Get your frames of reference right

Science units and business units are very different. Convert your hard metrics into language that VCs understand. More often than not, that’s $/foot, $/kW and $/day. If you don’t have all the financials together, then at least use layman measurements or analogy. That will also help when explaining your magic to journalists.

Be unremarkable

Yes, you need to be innovative and hold a patent but that’s about all. Other than that, it’s better if your technology doesn’t sound like it’s off the pages of a sci fi novel. Earth-shattering breakthroughs are really, really hard work and most people just don’t have the stomach for a paradigm shift. So yes, be enthused and by all means talk up the applications but understate the science if you can.

Keep it real

Admit what you don’t know. Investors are misled for a living. Only your spouse will be better at picking when you’re glossing over something. Better to concede any oversights in your plan and retain the audience’s trust for another day. Besides which, fallibility is human and the ability to admit it, endearingly so. It will make you likeable.

What’s the angle?

The technology’s cool and all, but where does it fit in today’s economy? Who are you selling it to and why will they break with the status quo to use it? It’s important to stay focused here. Even if there are dozens of applications, pick one and blow it out. Your selection criteria for that one application is simple—go for the lowest hanging fruit, where there are least barriers to implementation. This tells investors how close they are to their first revenues.

Let it slide

Slides don’t give presentations, people do. Dense slides compete for attention. An audience that’s frantically trying to make sense of your slide won’t be listening to you. Clean slides with fewer characters and bigger fonts will make the whole experience clearer and less fatiguing for the people you’re pitching.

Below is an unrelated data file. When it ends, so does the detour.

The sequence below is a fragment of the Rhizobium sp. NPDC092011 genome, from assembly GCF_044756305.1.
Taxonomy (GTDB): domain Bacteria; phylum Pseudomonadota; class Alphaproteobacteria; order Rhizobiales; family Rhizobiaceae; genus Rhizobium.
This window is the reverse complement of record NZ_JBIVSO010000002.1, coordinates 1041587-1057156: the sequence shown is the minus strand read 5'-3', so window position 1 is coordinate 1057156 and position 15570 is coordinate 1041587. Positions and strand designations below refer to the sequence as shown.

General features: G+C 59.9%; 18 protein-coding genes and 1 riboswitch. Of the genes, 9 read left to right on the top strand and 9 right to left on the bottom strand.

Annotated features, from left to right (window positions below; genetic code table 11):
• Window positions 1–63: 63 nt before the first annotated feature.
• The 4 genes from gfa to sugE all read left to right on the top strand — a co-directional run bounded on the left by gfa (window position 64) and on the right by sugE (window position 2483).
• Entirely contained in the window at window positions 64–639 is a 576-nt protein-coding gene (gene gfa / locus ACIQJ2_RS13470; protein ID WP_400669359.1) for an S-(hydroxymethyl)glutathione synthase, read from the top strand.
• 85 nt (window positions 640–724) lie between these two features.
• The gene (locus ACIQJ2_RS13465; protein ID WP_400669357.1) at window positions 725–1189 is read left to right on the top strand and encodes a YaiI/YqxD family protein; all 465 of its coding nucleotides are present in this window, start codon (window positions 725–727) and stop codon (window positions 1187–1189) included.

What to learn more? Follow us twitter @yelloblu.

Posted by: Eammon Conaghan

What is Greenwashing?

What is Greenwashing?

Greenwashing began in the 1970s and intensified during the 1990s, when the environmental movement really took off. We all have an idea of what it means, but what do the experts say?

Greenpeace believes such deceptive marketing takes several forms and has identified four main categories:

First, companies can publicly promote an environmentally friendly product, while a majority of their practices are unsustainable and pollute the environment.

Second, companies often spend more money advertising their environmental initiatives than they actually spend on building and implementing environmentally sustainable practices.

Third, some companies run advertising campaigns positioning themselves as “green” as they simultaneously lobby against environmental laws and regulations.

Lastly, government regulations regularly force companies to adopt sustainable practices. Companies are able to capitalize on these governmental enforcements by launching campaigns that make it seem as if the company proactively initiated the practices on their own.

Consumers have learned about these marketing practices the hard way. With each disappointment, they’ve become smarter and more discerning and simple green labeling won’t suffice anymore. Increasingly, companies must have genuinely sustainable practices to succeed.

Smarter Consumers + Sustainable Companies = Clean Environments

Posted by: Julia Sparkman